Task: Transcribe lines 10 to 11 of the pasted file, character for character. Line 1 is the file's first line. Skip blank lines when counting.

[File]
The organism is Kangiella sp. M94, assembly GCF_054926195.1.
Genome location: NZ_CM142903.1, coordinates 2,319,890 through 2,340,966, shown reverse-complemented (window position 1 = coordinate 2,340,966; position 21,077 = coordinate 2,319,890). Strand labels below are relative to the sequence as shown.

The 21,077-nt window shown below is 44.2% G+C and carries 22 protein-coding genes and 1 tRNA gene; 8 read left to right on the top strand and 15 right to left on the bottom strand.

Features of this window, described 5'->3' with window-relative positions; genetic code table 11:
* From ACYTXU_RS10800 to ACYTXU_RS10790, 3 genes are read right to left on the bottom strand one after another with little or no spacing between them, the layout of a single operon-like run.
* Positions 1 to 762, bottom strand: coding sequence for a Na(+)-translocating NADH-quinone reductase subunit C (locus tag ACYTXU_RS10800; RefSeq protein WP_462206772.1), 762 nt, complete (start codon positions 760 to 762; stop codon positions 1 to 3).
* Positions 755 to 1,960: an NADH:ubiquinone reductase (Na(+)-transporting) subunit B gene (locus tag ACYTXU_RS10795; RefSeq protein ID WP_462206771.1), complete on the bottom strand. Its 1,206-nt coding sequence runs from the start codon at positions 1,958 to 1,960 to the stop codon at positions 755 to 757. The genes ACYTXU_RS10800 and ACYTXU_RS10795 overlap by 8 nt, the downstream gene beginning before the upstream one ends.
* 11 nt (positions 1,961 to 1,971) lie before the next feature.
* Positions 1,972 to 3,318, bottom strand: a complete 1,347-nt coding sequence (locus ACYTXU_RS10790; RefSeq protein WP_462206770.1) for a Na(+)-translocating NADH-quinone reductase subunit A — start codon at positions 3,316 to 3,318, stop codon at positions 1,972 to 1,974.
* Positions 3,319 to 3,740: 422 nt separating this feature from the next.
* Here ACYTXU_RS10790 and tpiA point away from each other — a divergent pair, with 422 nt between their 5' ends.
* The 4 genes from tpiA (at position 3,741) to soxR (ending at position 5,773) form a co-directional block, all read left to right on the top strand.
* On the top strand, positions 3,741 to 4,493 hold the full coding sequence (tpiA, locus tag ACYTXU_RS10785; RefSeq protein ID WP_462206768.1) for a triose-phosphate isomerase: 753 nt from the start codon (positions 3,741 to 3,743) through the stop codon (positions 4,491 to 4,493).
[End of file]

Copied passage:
* Positions 3,319 to 3,740: 422 nt separating this feature from the next.
* Here ACYTXU_RS10790 and tpiA point away from each other — a divergent pair, with 422 nt between their 5' ends.